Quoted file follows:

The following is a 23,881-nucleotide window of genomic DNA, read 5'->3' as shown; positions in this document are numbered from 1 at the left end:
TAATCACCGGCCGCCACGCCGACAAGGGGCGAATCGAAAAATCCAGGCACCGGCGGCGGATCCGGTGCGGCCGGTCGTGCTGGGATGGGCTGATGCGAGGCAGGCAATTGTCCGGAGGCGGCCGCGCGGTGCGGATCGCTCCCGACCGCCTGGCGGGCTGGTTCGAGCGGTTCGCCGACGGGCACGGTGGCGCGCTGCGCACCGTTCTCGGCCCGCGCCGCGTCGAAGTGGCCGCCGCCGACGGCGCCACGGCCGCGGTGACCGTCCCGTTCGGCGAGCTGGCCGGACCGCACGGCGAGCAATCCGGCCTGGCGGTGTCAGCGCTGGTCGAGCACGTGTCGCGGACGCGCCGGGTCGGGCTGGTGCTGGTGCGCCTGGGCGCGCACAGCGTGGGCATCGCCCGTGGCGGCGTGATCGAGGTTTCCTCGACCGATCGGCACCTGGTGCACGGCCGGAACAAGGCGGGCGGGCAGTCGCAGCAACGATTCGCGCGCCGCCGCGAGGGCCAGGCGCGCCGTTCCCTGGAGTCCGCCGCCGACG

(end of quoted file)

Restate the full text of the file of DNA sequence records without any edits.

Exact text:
The following is a 23,881-nucleotide window of genomic DNA, read 5'->3' as shown; positions in this document are numbered from 1 at the left end:
TAATCACCGGCCGCCACGCCGACAAGGGGCGAATCGAAAAATCCAGGCACCGGCGGCGGATCCGGTGCGGCCGGTCGTGCTGGGATGGGCTGATGCGAGGCAGGCAATTGTCCGGAGGCGGCCGCGCGGTGCGGATCGCTCCCGACCGCCTGGCGGGCTGGTTCGAGCGGTTCGCCGACGGGCACGGTGGCGCGCTGCGCACCGTTCTCGGCCCGCGCCGCGTCGAAGTGGCCGCCGCCGACGGCGCCACGGCCGCGGTGACCGTCCCGTTCGGCGAGCTGGCCGGACCGCACGGCGAGCAATCCGGCCTGGCGGTGTCAGCGCTGGTCGAGCACGTGTCGCGGACGCGCCGGGTCGGGCTGGTGCTGGTGCGCCTGGGCGCGCACAGCGTGGGCATCGCCCGTGGCGGCGTGATCGAGGTTTCCTCGACCGATCGGCACCTGGTGCACGGCCGGAACAAGGCGGGCGGGCAGTCGCAGCAACGATTCGCGCGCCGCCGCGAGGGCCAGGCGCGCCGTTCCCTGGAGTCCGCCGCCGACG